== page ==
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   Chapter 21 FATHER AND DAUGHTER

The Camp Fire Girls Solve a Mystery; Or, The Christmas Adventure at Carver House By Hildegard G. Frey Characters: 3455

Updated: 2017-12-01 00:02


In the morning Sylvia was so much better that Nyoda allowed her to sit up out of bed, and there, sitting beside the wheel chair which was to be the throne of the little princess all her life, she told Sylvia the story of her parentage. For a moment Sylvia sat as if turned to stone; then with a cry of unbelieving ecstasy, she clasped the picture of Sylvia Warrington to her heart.

"My mother!"

Nyoda stole out softly and left the two of them together.

* * * * * * *

Later on in the afternoon there was a lively bustle of preparation in Sylvia's room. The great carved armchair that had served as throne on the night of the party had been brought up from the library, and once more covered with its purple velvet draperies. Sylvia, whose romantic fancy had seized eagerly upon the immense dramatic possibilities of the occasion, had insisted upon being arrayed as the princess when her father should come in to see her.

"The king is coming! The king is coming!" she exclaimed every few moments. "Array me in my most splendid robes, for my royal father, the king, is coming!"

Thrills of excitement, like little needle pricks, ran up and down her spine; her whole being seemed alight with some wonderful inner radiance, that shone through the flesh and transfigured it with unearthly beauty.

Nyoda brought the fairy-like white dress and draped it about her, playing the r?le of lady-in-waiting with spirit. Every time she passed before Sylvia she bowed low; she made the Winnebagos stand up in a line and pass in the bracelets from hand to hand; she herself brought in the crown on a cushion, and placed it upon Sylvia's head with much ceremony.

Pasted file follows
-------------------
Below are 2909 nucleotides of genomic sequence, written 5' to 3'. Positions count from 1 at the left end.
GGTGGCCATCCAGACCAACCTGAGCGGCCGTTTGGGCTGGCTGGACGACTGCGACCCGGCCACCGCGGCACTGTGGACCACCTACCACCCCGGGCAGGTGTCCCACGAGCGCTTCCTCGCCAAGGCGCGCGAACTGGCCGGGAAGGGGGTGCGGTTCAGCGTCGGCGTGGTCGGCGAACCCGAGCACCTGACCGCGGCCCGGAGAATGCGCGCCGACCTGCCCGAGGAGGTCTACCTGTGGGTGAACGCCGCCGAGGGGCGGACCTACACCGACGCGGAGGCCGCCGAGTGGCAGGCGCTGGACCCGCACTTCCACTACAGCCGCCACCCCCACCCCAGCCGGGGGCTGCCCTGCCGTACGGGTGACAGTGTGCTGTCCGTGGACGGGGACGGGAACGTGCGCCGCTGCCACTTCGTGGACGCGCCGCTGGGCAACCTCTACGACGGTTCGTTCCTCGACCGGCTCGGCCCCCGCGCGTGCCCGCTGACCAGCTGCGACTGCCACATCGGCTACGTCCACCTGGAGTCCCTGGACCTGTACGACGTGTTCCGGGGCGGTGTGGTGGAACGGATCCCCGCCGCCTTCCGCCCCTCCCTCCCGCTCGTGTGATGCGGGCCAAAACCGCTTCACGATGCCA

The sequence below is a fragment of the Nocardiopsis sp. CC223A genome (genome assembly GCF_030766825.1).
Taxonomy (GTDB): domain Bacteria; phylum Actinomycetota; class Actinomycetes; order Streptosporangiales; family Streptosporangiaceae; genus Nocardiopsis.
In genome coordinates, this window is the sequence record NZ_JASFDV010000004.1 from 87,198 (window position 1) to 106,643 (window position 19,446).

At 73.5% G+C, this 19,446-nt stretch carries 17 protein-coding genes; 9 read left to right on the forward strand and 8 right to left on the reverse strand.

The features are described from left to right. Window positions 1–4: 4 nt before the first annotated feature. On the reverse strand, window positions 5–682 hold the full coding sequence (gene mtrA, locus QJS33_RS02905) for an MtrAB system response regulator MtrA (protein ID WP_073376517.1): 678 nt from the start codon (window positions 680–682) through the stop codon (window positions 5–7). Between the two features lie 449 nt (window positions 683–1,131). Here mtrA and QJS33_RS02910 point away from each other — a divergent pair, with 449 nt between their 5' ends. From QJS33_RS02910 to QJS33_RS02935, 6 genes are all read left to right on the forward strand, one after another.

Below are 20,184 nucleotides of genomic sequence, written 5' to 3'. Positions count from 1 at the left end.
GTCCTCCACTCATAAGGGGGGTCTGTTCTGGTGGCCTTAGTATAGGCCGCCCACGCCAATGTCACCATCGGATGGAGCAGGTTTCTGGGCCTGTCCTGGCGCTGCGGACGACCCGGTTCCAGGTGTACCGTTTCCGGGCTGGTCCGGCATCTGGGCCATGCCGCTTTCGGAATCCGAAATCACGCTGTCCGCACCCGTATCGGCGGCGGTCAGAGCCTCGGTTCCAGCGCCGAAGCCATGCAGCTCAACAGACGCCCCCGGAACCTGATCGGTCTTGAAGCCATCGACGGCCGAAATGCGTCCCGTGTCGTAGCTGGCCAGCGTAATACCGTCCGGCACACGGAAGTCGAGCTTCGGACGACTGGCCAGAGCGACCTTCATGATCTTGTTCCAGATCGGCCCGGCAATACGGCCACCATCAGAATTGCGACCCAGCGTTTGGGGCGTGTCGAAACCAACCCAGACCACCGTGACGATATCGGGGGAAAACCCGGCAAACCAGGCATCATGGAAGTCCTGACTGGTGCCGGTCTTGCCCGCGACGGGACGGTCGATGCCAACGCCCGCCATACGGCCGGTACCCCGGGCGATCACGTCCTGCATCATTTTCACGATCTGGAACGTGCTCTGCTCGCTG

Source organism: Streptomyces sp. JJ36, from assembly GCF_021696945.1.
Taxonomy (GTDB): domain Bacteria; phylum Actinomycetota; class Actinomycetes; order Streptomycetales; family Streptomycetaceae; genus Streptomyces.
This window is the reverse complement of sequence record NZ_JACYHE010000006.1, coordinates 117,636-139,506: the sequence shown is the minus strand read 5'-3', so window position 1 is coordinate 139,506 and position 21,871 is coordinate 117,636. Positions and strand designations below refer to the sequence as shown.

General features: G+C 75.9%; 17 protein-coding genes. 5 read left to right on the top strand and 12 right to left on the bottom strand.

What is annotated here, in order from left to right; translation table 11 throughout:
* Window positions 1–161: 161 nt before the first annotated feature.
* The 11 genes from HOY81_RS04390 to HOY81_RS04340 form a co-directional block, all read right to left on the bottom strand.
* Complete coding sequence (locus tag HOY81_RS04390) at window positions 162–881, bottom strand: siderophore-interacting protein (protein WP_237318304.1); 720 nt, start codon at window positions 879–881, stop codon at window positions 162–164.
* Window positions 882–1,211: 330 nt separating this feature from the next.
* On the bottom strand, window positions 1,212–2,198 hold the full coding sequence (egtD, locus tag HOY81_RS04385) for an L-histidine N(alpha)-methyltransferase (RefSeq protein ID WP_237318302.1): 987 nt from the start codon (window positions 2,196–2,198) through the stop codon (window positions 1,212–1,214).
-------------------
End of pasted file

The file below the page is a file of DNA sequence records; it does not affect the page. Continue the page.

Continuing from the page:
"Doesn't she look like a real royal princess, though!" Migwa

n exclaimed to Hinpoha in the far end of the room. "I feel actually abashed before her, knowing all the while that it's only playing."

"O, if she could only have been cured!" Hinpoha sighed in answer. "How much jollier it would have been!"

Migwan echoed the sigh. "Life is very strange," she said musingly. "Things don't always come out the way we want them to."

"That's so," said Hinpoha, beginning to see a great many sober possibilities in life which had never before occurred to her.

An automobile horn sounded outside. "There's Sherry now, bringing Dr. Phillips back from their ride," said Migwan. "They'll be coming up in a few minutes."

The horn sounded again.

"The royal trumpeter!" cried Sylvia. "Our royal father, the king, approaches!"

She settled the crown more firmly upon her head, and sat up very straight on her throne. Her cheeks glowed like roses; her eyes were like great stars. Nyoda watched her keenly for any signs of being overcome with excitement.

From the hall came the sound of footsteps.

"His Majesty, the King," said Nyoda, throwing open the door with a dramatic flourish.

For a moment Dr. Phillips stood transfixed upon the threshold, overcome by the scene of splendor within.

Then he held out his arms to her, forgetting that she was paralyzed.

"Sylvia-daughter!"

"Father!"

Then the amazing thing happened. Sylvia rose to her feet, stepped from the throne, and ran across the room into her father's arms.

"It happens sometimes," explained Dr. Phillips a few moments later, when they had all recovered from their first stupefied amazement. "Some great shock, and the paralyzed nerves wake to life again. That is what has taken place here. She is cured."

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